A snowy, slick Wednesday morning commute for central and southern Maine


Travel Wednesday over much of the western half of Maine is likely to be slick from overnight snowfall. Snowfall rates as much as 1″+ per hour at times may make driving treacherous for many areas in time for the morning commute. Conditions will slowly improve during the day, but light snow appears to remain steady for southern areas until late afternoon.


While this graphic here is very similar to the one posted in the previous update, the track has adjusted just slightly north which keeps the southwest coast of Maine a bit on the edge of the rain & snow lines.

Any areas that start off as rain Tuesday night appear to change to snow once the precipitation intensifies overnight. Snow appears to fall along the coast and coastal interior at rates of 1″+ an hour for a brief time in the wee hours of Wednesday morning.


By the time daylight comes Wednesday morning, much of the southwestern part of the state sees 2-5″ of snow on the ground, which will continue through the morning. Areas of the western mountains over toward Greenville down to Bangor will see snow end by mid-morning. By noon interior parts of central Maine around Waterville, Augusta, Lewiston-Auburn are likely to see the snowfall end. The shorelines of the MidCoast and southwest coast are likely to see precipitation end by late afternoon, around the time of the evening commute.

Snowfall Idea Remains Consistent


No changes to the above snowfall map that was posted last night, as models have remained fairly consistent in their ideas.

Areas for this to potentially over perform continue to appear to be interior York, Southern Oxford and interior Cumberland Counties. Where this system may under perform are areas to the north and east, especially the mountains, Moosehead, to Bangor and western coastal Hancock County.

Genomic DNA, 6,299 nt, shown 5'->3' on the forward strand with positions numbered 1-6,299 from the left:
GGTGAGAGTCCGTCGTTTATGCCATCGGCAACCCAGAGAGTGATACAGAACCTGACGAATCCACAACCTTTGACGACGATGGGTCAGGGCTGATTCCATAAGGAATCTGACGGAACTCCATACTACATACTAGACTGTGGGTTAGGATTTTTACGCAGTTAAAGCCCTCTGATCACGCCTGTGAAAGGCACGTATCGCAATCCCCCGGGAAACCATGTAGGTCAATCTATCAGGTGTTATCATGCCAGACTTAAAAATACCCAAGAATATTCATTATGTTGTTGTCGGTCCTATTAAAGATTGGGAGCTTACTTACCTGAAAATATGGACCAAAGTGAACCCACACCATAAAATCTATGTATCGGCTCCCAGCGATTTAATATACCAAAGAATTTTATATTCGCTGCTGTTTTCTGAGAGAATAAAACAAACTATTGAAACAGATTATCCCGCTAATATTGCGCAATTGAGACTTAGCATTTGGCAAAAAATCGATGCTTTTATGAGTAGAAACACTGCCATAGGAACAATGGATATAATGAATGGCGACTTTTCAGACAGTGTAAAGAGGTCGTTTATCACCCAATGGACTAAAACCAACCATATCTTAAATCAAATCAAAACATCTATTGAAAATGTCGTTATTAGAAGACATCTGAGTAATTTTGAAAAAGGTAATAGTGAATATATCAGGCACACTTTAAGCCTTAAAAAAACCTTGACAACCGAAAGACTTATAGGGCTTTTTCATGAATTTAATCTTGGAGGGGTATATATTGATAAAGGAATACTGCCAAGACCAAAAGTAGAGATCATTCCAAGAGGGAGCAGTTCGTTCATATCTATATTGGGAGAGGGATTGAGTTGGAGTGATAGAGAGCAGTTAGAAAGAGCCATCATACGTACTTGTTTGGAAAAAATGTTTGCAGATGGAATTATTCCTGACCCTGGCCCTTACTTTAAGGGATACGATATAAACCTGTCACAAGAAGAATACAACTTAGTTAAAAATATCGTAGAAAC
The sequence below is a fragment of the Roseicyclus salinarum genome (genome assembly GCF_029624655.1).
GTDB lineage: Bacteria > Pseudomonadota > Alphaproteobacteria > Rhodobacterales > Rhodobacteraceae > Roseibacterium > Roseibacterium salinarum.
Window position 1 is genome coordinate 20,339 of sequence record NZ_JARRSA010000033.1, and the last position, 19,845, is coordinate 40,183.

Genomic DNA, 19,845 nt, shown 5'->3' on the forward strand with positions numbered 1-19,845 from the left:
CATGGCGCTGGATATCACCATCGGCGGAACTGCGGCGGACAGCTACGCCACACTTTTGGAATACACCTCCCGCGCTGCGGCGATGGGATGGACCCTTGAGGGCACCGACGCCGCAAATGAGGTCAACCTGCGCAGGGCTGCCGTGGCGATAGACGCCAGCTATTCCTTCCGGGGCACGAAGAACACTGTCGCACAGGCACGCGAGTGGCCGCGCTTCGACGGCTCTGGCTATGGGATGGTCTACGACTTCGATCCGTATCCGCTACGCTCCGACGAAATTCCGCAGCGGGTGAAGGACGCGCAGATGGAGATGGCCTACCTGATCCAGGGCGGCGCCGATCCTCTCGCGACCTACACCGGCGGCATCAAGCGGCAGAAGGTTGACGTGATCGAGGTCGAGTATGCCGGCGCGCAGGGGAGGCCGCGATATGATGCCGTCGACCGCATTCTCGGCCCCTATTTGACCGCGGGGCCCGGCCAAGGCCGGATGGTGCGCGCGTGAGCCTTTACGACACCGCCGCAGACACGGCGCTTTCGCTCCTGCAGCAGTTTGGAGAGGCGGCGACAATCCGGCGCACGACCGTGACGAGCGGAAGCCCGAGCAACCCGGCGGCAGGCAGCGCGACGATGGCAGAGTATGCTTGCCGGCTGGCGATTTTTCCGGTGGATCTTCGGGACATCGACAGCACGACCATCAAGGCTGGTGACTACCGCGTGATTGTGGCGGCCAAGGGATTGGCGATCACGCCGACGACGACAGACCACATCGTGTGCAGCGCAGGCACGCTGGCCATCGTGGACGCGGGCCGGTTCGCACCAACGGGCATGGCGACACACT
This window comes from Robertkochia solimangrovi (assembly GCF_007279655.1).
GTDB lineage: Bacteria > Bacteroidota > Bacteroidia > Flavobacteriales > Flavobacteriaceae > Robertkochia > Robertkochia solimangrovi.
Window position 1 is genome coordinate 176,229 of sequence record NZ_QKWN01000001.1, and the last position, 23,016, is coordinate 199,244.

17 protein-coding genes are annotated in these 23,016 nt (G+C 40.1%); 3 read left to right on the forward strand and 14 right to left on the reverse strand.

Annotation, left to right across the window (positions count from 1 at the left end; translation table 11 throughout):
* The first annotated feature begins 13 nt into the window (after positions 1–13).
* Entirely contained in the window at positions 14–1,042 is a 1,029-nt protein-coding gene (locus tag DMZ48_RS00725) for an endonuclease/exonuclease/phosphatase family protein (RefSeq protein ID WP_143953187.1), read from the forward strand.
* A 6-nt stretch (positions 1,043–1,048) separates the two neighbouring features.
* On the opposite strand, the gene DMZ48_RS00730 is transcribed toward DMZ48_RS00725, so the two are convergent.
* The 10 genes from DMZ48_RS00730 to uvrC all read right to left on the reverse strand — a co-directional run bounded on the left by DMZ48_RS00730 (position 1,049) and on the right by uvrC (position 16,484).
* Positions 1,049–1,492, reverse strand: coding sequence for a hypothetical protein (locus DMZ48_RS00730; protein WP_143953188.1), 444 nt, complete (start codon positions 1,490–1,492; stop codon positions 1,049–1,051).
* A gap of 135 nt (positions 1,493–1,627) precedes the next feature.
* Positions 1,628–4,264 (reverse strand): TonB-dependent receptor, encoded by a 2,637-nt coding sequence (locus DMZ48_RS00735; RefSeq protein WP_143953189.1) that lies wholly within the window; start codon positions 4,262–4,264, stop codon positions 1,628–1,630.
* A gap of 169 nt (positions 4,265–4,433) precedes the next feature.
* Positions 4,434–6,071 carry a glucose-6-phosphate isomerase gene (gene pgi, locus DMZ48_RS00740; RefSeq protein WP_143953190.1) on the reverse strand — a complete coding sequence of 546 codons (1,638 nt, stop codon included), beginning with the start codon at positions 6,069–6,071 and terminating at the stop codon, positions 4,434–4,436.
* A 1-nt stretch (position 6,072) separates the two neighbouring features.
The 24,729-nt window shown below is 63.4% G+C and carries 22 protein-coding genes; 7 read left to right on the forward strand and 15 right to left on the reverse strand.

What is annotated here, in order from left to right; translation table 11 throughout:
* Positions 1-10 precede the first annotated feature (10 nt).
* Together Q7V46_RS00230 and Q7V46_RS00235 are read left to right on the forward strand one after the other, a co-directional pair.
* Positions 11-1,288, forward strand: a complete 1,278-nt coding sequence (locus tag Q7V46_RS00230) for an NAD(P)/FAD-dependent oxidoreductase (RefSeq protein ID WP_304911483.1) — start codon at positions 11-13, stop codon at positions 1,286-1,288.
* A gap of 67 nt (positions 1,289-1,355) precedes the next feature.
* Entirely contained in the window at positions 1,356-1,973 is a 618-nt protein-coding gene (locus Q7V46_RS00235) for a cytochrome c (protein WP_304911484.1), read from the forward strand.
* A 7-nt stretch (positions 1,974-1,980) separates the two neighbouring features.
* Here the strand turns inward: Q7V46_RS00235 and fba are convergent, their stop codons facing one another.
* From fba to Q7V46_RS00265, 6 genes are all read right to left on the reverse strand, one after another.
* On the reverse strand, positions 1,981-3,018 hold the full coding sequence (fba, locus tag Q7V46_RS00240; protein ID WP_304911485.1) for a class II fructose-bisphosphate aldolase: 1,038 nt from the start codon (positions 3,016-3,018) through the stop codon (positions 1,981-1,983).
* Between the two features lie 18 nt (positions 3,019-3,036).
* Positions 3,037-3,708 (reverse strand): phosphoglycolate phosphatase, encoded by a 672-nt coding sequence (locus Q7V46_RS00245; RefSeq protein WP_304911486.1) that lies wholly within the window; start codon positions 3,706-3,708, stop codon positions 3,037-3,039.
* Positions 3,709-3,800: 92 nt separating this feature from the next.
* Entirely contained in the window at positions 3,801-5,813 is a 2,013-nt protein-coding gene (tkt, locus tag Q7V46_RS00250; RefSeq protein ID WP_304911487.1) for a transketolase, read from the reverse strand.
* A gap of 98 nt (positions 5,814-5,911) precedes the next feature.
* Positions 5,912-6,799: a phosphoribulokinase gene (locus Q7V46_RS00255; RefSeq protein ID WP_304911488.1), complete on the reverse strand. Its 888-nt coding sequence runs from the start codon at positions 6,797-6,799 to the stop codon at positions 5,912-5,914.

Northern and eastern areas are spectators for this event, but that changes Wednesday night.

Light Snow Statewide Wednesday Night Into Thursday


A weak trough trails the Wednesday storm which brings another round of snowfall for much of the state Wednesday night into Thursday morning. Accumulations from this event appear to be in the 1-3″ range from roughly Portland to Fryeburg north to the Crown, with northern areas likely to be on the high end, and southern areas on the low end. This period of light snow ends over southern areas by daylight, Bangor and central areas by mid-morning, and eastern zones by around noon.

I will be live blogging this event with my first update between 4 and 5 AM Wednesday morning. Be sure to check the Pine Tree Weather / Bangor Daily News site frequently during the morning. 

For all of your storm related information on closings, cancellations and parking bans, please check

For quicker updates, feel free to follow me on Twitter @WesternMEwx.  

~ Mike Haggett


Updates are usually posted between 5 – 7 PM, when they happen. Please bookmark Pine Tree Weather in order to check to get the latest update!

For official forecast information: please check in with National Weather Service Gray for Western & Southern Maine and National Weather Service Caribou for Eastern & Northern Maine.

For more information between posts, please check out the Pine Tree Weather Facebook page and follow me on Twitter for breaking weather alerts & information!

Special thanks to Tropical Tidbits and Pivotal Weather for their written permission to use their graphics in this post. Use of WeatherTAP images used within their written permitted terms of media use policy. Additional forecast information supplied by the National Weather Service, WeatherBELL Analytics and AccuWeather Professional.

Always Stay Weather Aware!


Mike Haggett

About Mike Haggett

As a Mainer for nearly five decades, Mike understands all too well the ever changing weather forecasts and surprises given the location and geography of the state. Spending much of his time as child outdoors fishing in all four seasons, keeping track of the weather was a must for personal safety. Living firsthand through the impacts of weather through many types of storms and phenomena, the idea came to mind for him to analyze it closer in 2011.